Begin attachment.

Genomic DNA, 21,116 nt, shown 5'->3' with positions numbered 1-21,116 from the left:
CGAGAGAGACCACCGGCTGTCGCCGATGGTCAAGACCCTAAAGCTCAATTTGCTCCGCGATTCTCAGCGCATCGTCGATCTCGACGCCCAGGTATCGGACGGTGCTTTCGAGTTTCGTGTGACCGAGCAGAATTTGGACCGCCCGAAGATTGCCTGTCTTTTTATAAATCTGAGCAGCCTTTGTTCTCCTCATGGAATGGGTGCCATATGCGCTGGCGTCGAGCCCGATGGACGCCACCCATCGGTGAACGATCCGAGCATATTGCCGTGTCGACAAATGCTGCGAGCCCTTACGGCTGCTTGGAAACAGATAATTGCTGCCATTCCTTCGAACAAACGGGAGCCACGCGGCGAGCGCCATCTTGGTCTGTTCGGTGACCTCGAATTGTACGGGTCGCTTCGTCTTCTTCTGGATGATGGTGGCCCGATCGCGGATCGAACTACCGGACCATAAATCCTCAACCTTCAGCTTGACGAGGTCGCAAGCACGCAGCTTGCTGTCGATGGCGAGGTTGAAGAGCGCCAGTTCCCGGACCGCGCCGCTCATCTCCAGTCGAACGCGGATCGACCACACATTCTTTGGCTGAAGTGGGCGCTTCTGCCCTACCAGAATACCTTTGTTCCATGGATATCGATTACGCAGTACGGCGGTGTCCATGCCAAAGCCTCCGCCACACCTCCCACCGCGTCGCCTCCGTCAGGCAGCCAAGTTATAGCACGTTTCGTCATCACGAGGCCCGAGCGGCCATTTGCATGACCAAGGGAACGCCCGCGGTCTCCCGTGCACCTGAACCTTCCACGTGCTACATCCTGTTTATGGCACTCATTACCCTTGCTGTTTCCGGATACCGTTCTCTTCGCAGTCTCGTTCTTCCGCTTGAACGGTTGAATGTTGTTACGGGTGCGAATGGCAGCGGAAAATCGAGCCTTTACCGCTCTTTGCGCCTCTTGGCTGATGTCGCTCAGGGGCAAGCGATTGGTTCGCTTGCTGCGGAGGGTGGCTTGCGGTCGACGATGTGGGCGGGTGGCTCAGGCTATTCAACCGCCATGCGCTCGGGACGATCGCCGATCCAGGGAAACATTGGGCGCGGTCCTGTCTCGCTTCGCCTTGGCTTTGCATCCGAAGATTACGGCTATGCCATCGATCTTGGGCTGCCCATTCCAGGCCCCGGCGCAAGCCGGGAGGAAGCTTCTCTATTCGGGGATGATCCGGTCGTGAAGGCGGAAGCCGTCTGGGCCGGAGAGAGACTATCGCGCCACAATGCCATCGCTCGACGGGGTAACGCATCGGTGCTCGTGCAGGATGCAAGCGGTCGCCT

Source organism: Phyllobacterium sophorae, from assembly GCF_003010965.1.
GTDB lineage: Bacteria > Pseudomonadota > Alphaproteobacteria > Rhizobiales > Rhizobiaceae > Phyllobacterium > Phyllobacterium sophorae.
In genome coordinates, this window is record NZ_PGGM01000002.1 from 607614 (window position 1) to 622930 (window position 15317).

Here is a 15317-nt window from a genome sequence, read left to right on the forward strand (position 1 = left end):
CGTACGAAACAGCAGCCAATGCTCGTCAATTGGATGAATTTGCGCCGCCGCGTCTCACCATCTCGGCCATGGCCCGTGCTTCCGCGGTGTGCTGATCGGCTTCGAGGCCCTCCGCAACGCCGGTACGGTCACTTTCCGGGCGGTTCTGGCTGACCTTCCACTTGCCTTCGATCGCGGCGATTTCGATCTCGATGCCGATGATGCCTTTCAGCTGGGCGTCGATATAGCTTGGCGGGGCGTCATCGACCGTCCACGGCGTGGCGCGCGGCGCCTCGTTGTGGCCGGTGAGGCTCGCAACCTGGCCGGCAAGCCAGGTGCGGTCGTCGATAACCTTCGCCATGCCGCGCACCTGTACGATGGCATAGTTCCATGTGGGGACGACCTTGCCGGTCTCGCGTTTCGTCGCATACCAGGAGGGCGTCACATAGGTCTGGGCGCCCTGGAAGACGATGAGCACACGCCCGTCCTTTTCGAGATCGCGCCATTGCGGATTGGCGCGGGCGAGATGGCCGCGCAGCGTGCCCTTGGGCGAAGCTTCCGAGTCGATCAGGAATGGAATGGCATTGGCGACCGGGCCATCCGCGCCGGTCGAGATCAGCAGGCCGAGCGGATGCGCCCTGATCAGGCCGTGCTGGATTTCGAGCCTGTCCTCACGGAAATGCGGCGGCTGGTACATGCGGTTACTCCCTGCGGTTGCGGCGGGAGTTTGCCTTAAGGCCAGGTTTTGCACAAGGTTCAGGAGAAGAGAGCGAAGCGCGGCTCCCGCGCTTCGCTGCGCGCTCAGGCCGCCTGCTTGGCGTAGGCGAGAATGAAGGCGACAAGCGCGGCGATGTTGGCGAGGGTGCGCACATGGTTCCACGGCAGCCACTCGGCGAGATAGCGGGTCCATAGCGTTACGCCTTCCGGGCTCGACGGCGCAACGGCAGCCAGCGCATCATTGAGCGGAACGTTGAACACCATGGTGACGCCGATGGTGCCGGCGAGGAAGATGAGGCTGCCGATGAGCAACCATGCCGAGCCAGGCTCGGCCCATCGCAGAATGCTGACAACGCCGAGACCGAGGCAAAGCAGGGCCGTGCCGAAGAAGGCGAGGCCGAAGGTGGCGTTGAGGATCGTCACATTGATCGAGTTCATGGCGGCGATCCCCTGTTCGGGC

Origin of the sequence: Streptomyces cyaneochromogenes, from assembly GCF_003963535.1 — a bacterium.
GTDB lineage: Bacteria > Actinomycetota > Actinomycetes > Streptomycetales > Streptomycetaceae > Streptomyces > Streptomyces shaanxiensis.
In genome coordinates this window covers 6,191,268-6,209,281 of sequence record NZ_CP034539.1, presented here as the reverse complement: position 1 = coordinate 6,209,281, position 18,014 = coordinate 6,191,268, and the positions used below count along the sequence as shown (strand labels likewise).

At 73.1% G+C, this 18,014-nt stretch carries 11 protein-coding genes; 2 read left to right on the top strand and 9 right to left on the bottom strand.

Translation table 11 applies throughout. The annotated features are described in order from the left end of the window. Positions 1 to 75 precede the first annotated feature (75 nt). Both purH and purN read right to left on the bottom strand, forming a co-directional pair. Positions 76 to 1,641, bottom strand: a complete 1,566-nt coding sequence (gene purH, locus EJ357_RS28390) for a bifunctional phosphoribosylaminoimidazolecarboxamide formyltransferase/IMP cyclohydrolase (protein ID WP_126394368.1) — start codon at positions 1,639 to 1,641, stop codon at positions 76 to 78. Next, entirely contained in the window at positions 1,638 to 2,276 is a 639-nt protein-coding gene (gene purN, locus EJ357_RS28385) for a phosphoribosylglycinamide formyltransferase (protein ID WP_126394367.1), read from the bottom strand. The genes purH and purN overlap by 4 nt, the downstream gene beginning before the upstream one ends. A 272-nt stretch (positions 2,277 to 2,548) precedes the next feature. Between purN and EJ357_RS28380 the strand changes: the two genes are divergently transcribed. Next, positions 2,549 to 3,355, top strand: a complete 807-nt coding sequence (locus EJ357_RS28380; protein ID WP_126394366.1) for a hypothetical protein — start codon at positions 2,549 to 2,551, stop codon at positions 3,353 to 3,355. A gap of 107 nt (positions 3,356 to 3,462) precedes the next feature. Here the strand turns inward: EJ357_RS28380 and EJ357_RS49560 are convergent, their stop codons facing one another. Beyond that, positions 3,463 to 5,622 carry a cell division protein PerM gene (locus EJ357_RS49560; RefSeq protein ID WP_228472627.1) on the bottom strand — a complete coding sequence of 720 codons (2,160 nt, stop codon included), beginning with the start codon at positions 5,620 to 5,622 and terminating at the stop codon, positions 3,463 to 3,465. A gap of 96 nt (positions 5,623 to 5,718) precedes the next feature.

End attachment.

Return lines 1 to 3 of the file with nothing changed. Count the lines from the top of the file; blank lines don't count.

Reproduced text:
Genomic DNA, 21,116 nt, shown 5'->3' with positions numbered 1-21,116 from the left:
CGAGAGAGACCACCGGCTGTCGCCGATGGTCAAGACCCTAAAGCTCAATTTGCTCCGCGATTCTCAGCGCATCGTCGATCTCGACGCCCAGGTATCGGACGGTGCTTTCGAGTTTCGTGTGACCGAGCAGAATTTGGACCGCCCGAAGATTGCCTGTCTTTTTATAAATCTGAGCAGCCTTTGTTCTCCTCATGGAATGGGTGCCATATGCGCTGGCGTCGAGCCCGATGGACGCCACCCATCGGTGAACGATCCGAGCATATTGCCGTGTCGACAAATGCTGCGAGCCCTTACGGCTGCTTGGAAACAGATAATTGCTGCCATTCCTTCGAACAAACGGGAGCCACGCGGCGAGCGCCATCTTGGTCTGTTCGGTGACCTCGAATTGTACGGGTCGCTTCGTCTTCTTCTGGATGATGGTGGCCCGATCGCGGATCGAACTACCGGACCATAAATCCTCAACCTTCAGCTTGACGAGGTCGCAAGCACGCAGCTTGCTGTCGATGGCGAGGTTGAAGAGCGCCAGTTCCCGGACCGCGCCGCTCATCTCCAGTCGAACGCGGATCGACCACACATTCTTTGGCTGAAGTGGGCGCTTCTGCCCTACCAGAATACCTTTGTTCCATGGATATCGATTACGCAGTACGGCGGTGTCCATGCCAAAGCCTCCGCCACACCTCCCACCGCGTCGCCTCCGTCAGGCAGCCAAGTTATAGCACGTTTCGTCATCACGAGGCCCGAGCGGCCATTTGCATGACCAAGGGAACGCCCGCGGTCTCCCGTGCACCTGAACCTTCCACGTGCTACATCCTGTTTATGGCACTCATTACCCTTGCTGTTTCCGGATACCGTTCTCTTCGCAGTCTCGTTCTTCCGCTTGAACGGTTGAATGTTGTTACGGGTGCGAATGGCAGCGGAAAATCGAGCCTTTACCGCTCTTTGCGCCTCTTGGCTGATGTCGCTCAGGGGCAAGCGATTGGTTCGCTTGCTGCGGAGGGTGGCTTGCGGTCGACGATGTGGGCGGGTGGCTCAGGCTATTCAACCGCCATGCGCTCGGGACGATCGCCGATCCAGGGAAACATTGGGCGCGGTCCTGTCTCGCTTCGCCTTGGCTTTGCATCCGAAGATTACGGCTATGCCATCGATCTTGGGCTGCCCATTCCAGGCCCCGGCGCAAGCCGGGAGGAAGCTTCTCTATTCGGGGATGATCCGGTCGTGAAGGCGGAAGCCGTCTGGGCCGGAGAGAGACTATCGCGCCACAATGCCATCGCTCGACGGGGTAACGCATCGGTGCTCGTGCAGGATGCAAGCGGTCGCCT

Source organism: Phyllobacterium sophorae, from assembly GCF_003010965.1.